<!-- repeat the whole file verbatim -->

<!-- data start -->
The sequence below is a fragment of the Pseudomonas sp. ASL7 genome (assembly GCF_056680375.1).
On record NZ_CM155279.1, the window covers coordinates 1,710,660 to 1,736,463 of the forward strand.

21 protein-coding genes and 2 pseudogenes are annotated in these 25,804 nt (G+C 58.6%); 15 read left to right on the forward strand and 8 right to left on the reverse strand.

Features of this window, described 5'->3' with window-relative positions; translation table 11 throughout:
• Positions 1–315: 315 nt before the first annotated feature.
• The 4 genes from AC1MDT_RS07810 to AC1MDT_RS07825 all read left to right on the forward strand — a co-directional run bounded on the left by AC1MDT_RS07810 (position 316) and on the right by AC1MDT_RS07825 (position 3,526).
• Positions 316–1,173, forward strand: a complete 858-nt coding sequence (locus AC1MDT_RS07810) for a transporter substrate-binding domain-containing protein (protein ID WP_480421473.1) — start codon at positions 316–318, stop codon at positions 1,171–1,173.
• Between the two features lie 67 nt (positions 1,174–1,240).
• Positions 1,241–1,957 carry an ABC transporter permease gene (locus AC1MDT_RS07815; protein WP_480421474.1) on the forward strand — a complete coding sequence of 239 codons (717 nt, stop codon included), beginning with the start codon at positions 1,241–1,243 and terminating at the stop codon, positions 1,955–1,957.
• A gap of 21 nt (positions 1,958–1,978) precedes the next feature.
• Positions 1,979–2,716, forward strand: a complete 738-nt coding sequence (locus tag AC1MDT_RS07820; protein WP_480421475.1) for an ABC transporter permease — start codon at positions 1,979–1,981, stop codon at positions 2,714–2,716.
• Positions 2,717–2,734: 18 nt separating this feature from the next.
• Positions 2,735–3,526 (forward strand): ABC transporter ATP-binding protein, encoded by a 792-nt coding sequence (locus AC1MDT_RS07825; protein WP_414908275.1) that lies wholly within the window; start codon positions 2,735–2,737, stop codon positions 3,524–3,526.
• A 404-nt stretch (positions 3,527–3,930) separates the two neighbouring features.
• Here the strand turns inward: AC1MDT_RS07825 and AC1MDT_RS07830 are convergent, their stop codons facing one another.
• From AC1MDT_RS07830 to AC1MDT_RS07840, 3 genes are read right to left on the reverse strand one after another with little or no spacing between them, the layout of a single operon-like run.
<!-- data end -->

The sequence below is a fragment of the Pseudomonas sp. ASL7 genome (assembly GCF_056680375.1).
On record NZ_CM155279.1, the window covers coordinates 1,710,660 to 1,736,463 of the forward strand.

21 protein-coding genes and 2 pseudogenes are annotated in these 25,804 nt (G+C 58.6%); 15 read left to right on the forward strand and 8 right to left on the reverse strand.

Features of this window, described 5'->3' with window-relative positions; translation table 11 throughout:
• Positions 1–315: 315 nt before the first annotated feature.
• The 4 genes from AC1MDT_RS07810 to AC1MDT_RS07825 all read left to right on the forward strand — a co-directional run bounded on the left by AC1MDT_RS07810 (position 316) and on the right by AC1MDT_RS07825 (position 3,526).
• Positions 316–1,173, forward strand: a complete 858-nt coding sequence (locus AC1MDT_RS07810) for a transporter substrate-binding domain-containing protein (protein ID WP_480421473.1) — start codon at positions 316–318, stop codon at positions 1,171–1,173.
• Between the two features lie 67 nt (positions 1,174–1,240).
• Positions 1,241–1,957 carry an ABC transporter permease gene (locus AC1MDT_RS07815; protein WP_480421474.1) on the forward strand — a complete coding sequence of 239 codons (717 nt, stop codon included), beginning with the start codon at positions 1,241–1,243 and terminating at the stop codon, positions 1,955–1,957.
• A gap of 21 nt (positions 1,958–1,978) precedes the next feature.
• Positions 1,979–2,716, forward strand: a complete 738-nt coding sequence (locus tag AC1MDT_RS07820; protein WP_480421475.1) for an ABC transporter permease — start codon at positions 1,979–1,981, stop codon at positions 2,714–2,716.
• Positions 2,717–2,734: 18 nt separating this feature from the next.
• Positions 2,735–3,526 (forward strand): ABC transporter ATP-binding protein, encoded by a 792-nt coding sequence (locus AC1MDT_RS07825; protein WP_414908275.1) that lies wholly within the window; start codon positions 2,735–2,737, stop codon positions 3,524–3,526.
• A 404-nt stretch (positions 3,527–3,930) separates the two neighbouring features.
• Here the strand turns inward: AC1MDT_RS07825 and AC1MDT_RS07830 are convergent, their stop codons facing one another.
• From AC1MDT_RS07830 to AC1MDT_RS07840, 3 genes are read right to left on the reverse strand one after another with little or no spacing between them, the layout of a single operon-like run.